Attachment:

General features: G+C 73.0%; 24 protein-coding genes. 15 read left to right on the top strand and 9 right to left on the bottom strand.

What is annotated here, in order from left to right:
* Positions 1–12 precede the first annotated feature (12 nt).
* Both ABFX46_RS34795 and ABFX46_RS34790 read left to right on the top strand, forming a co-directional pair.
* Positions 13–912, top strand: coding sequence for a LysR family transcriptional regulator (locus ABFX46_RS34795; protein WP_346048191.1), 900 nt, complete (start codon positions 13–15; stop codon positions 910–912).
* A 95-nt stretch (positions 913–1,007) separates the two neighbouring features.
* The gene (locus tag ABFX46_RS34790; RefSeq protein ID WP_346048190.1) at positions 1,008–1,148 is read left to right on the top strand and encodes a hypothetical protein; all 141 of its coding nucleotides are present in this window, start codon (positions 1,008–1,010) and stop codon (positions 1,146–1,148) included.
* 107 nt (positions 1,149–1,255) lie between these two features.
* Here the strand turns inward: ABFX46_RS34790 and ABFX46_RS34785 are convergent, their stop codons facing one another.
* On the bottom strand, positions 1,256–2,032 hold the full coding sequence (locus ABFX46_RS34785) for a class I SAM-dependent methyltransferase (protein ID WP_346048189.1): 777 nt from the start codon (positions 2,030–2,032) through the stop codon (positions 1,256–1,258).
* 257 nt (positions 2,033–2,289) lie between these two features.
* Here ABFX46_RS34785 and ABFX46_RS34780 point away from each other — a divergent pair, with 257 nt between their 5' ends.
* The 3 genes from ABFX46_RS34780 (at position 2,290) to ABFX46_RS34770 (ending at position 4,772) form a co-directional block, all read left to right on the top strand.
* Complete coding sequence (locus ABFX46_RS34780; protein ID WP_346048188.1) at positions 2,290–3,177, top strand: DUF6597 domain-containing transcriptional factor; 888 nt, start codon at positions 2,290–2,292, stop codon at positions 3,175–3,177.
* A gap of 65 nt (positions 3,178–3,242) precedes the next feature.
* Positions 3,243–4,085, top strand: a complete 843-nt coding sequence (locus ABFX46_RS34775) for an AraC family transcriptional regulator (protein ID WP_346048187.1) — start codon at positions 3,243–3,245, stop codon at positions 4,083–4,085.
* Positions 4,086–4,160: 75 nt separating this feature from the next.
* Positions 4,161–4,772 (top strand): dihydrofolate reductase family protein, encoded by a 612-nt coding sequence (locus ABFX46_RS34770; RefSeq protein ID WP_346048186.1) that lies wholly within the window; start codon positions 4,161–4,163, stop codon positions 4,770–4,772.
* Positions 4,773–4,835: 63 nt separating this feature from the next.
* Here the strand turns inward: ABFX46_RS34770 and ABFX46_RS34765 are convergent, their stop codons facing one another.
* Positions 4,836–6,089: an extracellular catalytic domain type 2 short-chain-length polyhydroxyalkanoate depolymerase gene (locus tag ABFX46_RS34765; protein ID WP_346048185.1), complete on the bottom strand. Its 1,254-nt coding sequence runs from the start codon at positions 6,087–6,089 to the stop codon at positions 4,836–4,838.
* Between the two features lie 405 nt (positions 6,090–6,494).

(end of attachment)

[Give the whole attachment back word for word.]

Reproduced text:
General features: G+C 73.0%; 24 protein-coding genes. 15 read left to right on the top strand and 9 right to left on the bottom strand.

What is annotated here, in order from left to right:
* Positions 1–12 precede the first annotated feature (12 nt).
* Both ABFX46_RS34795 and ABFX46_RS34790 read left to right on the top strand, forming a co-directional pair.
* Positions 13–912, top strand: coding sequence for a LysR family transcriptional regulator (locus ABFX46_RS34795; protein WP_346048191.1), 900 nt, complete (start codon positions 13–15; stop codon positions 910–912).
* A 95-nt stretch (positions 913–1,007) separates the two neighbouring features.
* The gene (locus tag ABFX46_RS34790; RefSeq protein ID WP_346048190.1) at positions 1,008–1,148 is read left to right on the top strand and encodes a hypothetical protein; all 141 of its coding nucleotides are present in this window, start codon (positions 1,008–1,010) and stop codon (positions 1,146–1,148) included.
* 107 nt (positions 1,149–1,255) lie between these two features.
* Here the strand turns inward: ABFX46_RS34790 and ABFX46_RS34785 are convergent, their stop codons facing one another.
* On the bottom strand, positions 1,256–2,032 hold the full coding sequence (locus ABFX46_RS34785) for a class I SAM-dependent methyltransferase (protein ID WP_346048189.1): 777 nt from the start codon (positions 2,030–2,032) through the stop codon (positions 1,256–1,258).
* 257 nt (positions 2,033–2,289) lie between these two features.
* Here ABFX46_RS34785 and ABFX46_RS34780 point away from each other — a divergent pair, with 257 nt between their 5' ends.
* The 3 genes from ABFX46_RS34780 (at position 2,290) to ABFX46_RS34770 (ending at position 4,772) form a co-directional block, all read left to right on the top strand.
* Complete coding sequence (locus ABFX46_RS34780; protein ID WP_346048188.1) at positions 2,290–3,177, top strand: DUF6597 domain-containing transcriptional factor; 888 nt, start codon at positions 2,290–2,292, stop codon at positions 3,175–3,177.
* A gap of 65 nt (positions 3,178–3,242) precedes the next feature.
* Positions 3,243–4,085, top strand: a complete 843-nt coding sequence (locus ABFX46_RS34775) for an AraC family transcriptional regulator (protein ID WP_346048187.1) — start codon at positions 3,243–3,245, stop codon at positions 4,083–4,085.
* Positions 4,086–4,160: 75 nt separating this feature from the next.
* Positions 4,161–4,772 (top strand): dihydrofolate reductase family protein, encoded by a 612-nt coding sequence (locus ABFX46_RS34770; RefSeq protein ID WP_346048186.1) that lies wholly within the window; start codon positions 4,161–4,163, stop codon positions 4,770–4,772.
* Positions 4,773–4,835: 63 nt separating this feature from the next.
* Here the strand turns inward: ABFX46_RS34770 and ABFX46_RS34765 are convergent, their stop codons facing one another.
* Positions 4,836–6,089: an extracellular catalytic domain type 2 short-chain-length polyhydroxyalkanoate depolymerase gene (locus tag ABFX46_RS34765; protein ID WP_346048185.1), complete on the bottom strand. Its 1,254-nt coding sequence runs from the start codon at positions 6,087–6,089 to the stop codon at positions 4,836–4,838.
* Between the two features lie 405 nt (positions 6,090–6,494).